Introduction: Spinal manipulative treatment is widely used among manual therapists, although knowledge regarding the absolute physiological effects has not been clearly established. In this study, 20 healthy male subjects underwent a unilateral high-velocity low-amplitude thrust (HVLAT) to the lumbosacral junction, while the cutaneous blood flow in the corresponding dermatome of the lower limb was monitored.
Methods: Subjects underwent a sham manipulation before the actual manipulation and acted as their own control. Laser Doppler flowmetry was used to measure relative changes in the cutaneous blood flow over the L5 dermatome for 5 minutes before the sham manipulation, for 5 minutes between the sham and the actual manipulation, and for 5 minutes after the spinal adjustment. Analysis of variance (ANOVA) and Tukey post hoc analysis was used in the interpretation of the data.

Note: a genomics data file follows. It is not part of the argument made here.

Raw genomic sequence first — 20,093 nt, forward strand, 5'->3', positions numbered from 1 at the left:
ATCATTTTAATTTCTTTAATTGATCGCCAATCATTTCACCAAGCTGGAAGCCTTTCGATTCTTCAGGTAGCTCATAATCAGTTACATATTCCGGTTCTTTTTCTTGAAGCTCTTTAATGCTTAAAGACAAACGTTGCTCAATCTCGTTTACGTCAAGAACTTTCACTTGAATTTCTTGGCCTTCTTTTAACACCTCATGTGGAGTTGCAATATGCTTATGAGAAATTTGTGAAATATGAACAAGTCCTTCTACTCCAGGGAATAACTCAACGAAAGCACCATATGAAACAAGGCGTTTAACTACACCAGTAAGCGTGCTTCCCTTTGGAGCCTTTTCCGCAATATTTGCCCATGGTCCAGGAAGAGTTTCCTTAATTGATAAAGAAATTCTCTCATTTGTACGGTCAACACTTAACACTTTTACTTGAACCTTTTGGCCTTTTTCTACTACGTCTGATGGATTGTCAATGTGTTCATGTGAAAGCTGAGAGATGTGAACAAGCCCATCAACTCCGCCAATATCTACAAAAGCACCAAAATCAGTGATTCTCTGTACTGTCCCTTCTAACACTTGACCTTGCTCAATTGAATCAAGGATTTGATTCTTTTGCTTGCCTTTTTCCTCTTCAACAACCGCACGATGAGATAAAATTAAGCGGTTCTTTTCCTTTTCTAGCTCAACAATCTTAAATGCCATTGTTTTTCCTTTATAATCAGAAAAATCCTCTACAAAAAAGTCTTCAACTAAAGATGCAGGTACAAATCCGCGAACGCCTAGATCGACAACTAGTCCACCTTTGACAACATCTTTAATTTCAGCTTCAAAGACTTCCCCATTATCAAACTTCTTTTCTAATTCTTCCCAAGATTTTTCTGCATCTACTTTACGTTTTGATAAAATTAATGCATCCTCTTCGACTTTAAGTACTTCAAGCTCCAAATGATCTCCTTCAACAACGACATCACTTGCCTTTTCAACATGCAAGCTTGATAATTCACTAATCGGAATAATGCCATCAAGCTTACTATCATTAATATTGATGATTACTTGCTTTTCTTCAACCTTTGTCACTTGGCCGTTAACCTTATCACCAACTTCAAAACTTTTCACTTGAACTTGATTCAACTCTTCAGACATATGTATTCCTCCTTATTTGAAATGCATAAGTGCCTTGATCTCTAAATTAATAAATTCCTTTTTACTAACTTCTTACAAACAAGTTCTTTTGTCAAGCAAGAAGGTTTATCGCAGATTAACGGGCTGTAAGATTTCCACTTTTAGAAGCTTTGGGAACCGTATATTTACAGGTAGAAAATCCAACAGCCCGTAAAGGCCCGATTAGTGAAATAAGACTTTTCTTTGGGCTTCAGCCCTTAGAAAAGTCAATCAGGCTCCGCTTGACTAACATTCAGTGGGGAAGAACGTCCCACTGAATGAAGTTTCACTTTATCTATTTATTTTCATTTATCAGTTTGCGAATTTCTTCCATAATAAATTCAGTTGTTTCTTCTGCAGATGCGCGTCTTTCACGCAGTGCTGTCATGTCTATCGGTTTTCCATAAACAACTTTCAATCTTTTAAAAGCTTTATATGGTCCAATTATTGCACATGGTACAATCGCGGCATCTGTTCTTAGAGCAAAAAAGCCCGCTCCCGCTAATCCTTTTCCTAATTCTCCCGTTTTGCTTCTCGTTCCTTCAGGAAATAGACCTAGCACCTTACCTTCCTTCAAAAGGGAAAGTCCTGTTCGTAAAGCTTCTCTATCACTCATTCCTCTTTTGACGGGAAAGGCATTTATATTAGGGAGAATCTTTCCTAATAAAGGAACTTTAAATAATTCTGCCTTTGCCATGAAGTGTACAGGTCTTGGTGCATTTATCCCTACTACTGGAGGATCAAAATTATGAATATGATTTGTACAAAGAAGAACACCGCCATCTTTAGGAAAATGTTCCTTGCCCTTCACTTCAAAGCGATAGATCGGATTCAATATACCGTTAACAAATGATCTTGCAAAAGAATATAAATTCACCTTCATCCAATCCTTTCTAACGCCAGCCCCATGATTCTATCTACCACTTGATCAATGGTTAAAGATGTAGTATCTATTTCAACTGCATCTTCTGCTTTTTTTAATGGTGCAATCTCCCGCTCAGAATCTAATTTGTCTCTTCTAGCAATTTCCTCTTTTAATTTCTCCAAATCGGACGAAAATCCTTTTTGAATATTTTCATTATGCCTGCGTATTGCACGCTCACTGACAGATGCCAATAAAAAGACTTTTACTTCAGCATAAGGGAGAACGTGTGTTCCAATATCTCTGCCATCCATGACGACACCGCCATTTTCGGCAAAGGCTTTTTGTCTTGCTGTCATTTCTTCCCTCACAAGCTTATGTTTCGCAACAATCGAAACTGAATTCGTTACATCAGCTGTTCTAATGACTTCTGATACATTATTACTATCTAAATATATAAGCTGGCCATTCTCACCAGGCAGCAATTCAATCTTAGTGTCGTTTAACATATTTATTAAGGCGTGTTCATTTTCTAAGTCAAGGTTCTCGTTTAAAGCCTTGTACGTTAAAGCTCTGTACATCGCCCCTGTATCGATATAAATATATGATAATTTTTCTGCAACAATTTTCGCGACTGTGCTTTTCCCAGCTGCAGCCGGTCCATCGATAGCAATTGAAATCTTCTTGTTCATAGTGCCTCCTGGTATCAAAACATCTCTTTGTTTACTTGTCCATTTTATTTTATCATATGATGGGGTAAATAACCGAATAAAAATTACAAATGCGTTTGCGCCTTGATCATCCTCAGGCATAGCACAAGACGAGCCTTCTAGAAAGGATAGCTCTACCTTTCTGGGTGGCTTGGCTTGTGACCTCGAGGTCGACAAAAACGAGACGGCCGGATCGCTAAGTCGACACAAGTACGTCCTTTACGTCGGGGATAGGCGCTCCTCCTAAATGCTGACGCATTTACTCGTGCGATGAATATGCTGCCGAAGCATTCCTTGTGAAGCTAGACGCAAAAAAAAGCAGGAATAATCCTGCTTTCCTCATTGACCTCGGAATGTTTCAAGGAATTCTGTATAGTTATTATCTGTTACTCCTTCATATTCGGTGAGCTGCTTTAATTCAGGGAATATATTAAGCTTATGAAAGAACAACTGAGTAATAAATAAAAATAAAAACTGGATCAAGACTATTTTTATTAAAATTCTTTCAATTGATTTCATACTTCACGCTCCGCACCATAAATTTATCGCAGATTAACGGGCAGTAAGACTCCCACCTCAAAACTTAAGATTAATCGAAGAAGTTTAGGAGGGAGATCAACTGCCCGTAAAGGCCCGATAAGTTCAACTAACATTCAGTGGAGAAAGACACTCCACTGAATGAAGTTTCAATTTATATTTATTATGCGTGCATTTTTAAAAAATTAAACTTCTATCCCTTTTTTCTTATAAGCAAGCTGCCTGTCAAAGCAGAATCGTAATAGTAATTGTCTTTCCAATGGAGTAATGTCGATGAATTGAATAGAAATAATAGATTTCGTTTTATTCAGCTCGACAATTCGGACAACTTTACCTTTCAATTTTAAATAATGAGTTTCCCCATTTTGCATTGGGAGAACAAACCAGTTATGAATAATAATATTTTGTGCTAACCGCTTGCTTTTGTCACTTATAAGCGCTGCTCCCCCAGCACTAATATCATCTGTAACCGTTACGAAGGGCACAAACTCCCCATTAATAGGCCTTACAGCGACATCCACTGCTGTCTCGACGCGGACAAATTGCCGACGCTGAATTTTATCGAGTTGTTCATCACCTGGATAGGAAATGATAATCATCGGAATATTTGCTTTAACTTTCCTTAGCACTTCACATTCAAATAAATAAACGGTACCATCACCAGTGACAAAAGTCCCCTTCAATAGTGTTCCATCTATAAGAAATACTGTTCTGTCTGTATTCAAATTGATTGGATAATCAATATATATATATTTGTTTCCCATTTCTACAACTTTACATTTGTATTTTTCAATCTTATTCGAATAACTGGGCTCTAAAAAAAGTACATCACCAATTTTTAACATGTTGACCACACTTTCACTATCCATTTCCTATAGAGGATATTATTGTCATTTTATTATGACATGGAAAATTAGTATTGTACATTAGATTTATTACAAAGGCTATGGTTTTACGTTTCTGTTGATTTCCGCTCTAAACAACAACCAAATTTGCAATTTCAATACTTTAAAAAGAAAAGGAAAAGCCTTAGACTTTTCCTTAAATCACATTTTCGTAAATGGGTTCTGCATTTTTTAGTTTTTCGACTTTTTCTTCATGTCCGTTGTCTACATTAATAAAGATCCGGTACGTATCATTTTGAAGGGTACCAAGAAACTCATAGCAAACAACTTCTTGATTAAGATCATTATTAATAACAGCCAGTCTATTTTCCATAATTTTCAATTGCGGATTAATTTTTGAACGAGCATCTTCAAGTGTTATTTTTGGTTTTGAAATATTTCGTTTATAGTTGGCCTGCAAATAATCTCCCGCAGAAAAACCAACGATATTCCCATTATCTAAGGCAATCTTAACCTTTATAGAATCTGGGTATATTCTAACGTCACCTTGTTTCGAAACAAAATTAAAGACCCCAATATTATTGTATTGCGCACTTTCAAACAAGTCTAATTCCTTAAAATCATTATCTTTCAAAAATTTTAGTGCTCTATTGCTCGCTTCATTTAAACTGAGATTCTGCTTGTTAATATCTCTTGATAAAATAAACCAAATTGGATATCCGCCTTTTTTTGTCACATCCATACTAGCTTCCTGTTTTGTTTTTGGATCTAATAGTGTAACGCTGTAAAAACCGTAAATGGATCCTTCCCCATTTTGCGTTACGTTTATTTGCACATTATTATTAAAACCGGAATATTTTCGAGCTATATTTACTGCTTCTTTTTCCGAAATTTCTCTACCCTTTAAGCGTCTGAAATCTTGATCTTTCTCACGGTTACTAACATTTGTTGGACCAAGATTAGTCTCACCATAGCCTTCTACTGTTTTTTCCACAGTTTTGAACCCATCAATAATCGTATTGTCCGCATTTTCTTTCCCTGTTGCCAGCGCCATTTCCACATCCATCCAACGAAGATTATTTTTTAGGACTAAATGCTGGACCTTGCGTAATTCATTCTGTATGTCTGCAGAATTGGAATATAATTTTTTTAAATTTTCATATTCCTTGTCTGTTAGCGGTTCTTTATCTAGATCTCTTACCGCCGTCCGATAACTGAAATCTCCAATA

Results: Twelve nonsmoking subjects, who received a successful HVLAT manipulation, showed a significant increase (P <.001) in blood perfusion, both ipsilaterally and contralaterally. Six smokers responded with a significant decrease in blood flow ipsilaterally (P <.01) and contralaterally (P <.001) after HVLAT manipulation.
Conclusion: The results from this study support previous published hypotheses that spinal adjustments outside the region of the sympathetic outflow result in an increase in cutaneous blood flow. Further studies will be needed to confirm the outcome of this study, and more knowledge is needed regarding the specific neurophysiological effects of spinal manipulation.